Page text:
- Founded USC Shoah Foundation with $10 million grant in 1994 to make audio-visual interviews with survivors and witnesses of the Holocaust. The Foundation has conducted 55,000 interviews in 32 languages with survivors from 56 countries. Concerned with prevention of crimes against humanity, the Foundation is also working to preserve the memory of other 20th century genocides – in Cambodia, Armenia and Rwanda, reflecting the universal humanitarian impact of Jewish values. The foundation is financed with proceeds from Schindler’s List.
- Founded the Righteous Persons Foundation in 1994 to recover and preserve Jewish stories from the past and build a contemporary Jewish community predicated on meaning, joy and responsibility to help repair our world. The Foundation provides extensive philanthropic support to a wide range of Jewish organizations such as Moishe House, Jews of Color Initiative and the Anti-Defamation League.
- In 2006, the foundation donated $1 million to support families in northern Israel under attack from Hezbollah in 2006.
- Co-founded Starlight Children’s Foundation to help improve the quality of life for children with life-threatening conditions.
- Donated $30 million to the Motion Picture and Television Fund to provide healthcare and assistance to older people who worked in film and television.
- Through the Wunderkinder Foundation, supported American Heart Association, Children's Diabetes Foundation, Planned Parenthood of Los Angeles, Teddy Bear Cancer Foundation, and the UCLA Foundation towards medical research.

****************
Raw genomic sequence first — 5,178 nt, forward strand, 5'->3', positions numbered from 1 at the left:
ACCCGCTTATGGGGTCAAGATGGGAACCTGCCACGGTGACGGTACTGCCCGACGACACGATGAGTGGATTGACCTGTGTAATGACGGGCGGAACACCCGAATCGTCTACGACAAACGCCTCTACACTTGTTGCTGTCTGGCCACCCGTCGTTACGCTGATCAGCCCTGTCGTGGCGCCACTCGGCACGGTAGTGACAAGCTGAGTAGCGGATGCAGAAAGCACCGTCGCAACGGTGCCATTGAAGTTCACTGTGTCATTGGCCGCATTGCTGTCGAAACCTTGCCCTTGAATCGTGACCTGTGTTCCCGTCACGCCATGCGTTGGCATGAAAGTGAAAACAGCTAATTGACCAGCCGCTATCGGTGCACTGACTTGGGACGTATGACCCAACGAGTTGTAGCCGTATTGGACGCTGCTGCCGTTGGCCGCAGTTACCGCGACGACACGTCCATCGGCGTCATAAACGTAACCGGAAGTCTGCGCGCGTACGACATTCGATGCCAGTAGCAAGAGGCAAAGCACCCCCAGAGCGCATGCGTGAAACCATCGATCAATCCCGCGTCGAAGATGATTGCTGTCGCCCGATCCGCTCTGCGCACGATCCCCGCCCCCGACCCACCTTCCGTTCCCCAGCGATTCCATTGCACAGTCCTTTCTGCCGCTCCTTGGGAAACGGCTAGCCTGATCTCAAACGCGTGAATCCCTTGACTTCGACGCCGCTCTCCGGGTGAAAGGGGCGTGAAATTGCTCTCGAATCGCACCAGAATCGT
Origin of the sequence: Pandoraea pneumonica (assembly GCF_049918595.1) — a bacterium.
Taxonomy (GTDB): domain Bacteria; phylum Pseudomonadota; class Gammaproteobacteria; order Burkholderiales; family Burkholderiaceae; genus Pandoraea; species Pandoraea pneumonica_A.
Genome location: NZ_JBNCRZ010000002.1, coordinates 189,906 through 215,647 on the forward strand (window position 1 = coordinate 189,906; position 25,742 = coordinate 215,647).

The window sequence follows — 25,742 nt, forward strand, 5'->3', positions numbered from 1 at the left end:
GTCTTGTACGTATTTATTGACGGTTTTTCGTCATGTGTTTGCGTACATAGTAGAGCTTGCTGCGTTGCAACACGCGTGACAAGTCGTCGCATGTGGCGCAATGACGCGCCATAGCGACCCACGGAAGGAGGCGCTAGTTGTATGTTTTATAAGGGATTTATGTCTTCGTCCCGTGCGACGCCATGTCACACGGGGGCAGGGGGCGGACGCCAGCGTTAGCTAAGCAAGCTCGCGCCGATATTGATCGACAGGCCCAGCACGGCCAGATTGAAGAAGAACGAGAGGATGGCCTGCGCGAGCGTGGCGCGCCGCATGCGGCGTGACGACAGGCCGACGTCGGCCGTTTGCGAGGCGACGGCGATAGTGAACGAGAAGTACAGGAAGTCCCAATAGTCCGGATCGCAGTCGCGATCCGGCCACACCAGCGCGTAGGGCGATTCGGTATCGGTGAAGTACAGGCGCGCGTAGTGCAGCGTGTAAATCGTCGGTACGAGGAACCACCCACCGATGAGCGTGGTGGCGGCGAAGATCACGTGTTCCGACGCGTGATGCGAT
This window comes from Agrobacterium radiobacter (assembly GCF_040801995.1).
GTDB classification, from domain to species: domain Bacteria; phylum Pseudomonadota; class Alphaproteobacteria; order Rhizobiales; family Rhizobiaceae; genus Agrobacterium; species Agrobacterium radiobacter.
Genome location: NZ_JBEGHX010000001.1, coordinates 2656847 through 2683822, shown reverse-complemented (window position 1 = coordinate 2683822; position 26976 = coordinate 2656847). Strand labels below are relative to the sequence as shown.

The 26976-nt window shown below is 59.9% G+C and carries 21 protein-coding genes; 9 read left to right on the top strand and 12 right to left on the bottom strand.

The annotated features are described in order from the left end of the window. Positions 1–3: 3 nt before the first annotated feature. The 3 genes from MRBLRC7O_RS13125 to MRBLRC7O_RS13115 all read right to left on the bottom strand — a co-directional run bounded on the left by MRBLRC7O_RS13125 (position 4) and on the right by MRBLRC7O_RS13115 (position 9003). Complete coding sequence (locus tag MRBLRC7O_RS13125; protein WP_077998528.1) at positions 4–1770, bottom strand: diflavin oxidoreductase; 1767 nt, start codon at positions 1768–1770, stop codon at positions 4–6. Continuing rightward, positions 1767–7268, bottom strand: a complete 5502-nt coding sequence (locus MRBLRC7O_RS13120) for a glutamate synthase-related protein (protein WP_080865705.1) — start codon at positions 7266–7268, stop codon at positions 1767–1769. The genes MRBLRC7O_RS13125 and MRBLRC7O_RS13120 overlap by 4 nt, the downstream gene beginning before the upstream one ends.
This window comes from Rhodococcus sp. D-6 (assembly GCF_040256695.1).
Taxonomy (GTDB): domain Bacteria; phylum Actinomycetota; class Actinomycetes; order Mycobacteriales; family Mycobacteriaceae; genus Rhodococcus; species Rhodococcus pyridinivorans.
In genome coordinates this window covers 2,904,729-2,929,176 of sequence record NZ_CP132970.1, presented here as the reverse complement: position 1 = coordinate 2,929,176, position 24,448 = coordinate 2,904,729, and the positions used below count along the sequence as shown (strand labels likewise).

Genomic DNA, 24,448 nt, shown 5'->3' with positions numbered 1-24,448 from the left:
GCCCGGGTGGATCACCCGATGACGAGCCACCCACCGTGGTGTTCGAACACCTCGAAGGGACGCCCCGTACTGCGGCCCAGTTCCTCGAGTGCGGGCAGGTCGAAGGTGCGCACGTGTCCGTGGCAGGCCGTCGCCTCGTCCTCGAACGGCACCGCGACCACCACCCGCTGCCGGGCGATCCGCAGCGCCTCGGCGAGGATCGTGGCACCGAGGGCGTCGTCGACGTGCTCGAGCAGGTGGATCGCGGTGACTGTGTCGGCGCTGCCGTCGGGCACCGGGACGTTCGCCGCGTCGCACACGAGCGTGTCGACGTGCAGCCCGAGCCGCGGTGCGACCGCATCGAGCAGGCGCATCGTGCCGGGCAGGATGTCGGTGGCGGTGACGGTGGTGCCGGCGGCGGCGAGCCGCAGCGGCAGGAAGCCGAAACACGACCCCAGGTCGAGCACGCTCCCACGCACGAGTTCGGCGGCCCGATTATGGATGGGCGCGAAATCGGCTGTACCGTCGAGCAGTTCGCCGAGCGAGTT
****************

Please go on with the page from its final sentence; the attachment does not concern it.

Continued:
- In the realm of arts, Wunderkinder Foundation supported American Film Institute, Big Brothers Big Sisters of Greater Los Angeles, Children's Defense Fund, and the USC School of Cinematic Arts.
- Financed construction of a 13,000 sq. ft microbiology lab at the Cedars-Sinai Medical Center in Los Angeles, and pediatric programs at the hospital; a wing of this major hospital is named after Spielberg.
- Donated $750,000 to Hurricane Katrina relief; $500,000 to March for our Lives, a gun control initiative; $500,000 to support COVID-19 relief in the Los Angeles area.
Recognized with the highest national awards by the United States, France and Germany:
- Presidential Medal of Freedom – the highest civilian honor in the United States, awarded by President Obama in 2015
- France’s Legion d’Honneur – highest state award, bestowed by President Chirac, 2004
- Germany’s Federal Cross of Merit (Bundesverdienstkreuz) – highest national award, bestowed by President Herzog, 1998
Queen Elizabeth II appointed Steven Spielberg as an honorary Knight Commander of the Order of the British Empire (KBE) in 2001.
In 2013, he received Israel’s Presidential Medal of Distinction from Shimon Peres for his work to preserve the memory of the Holocaust.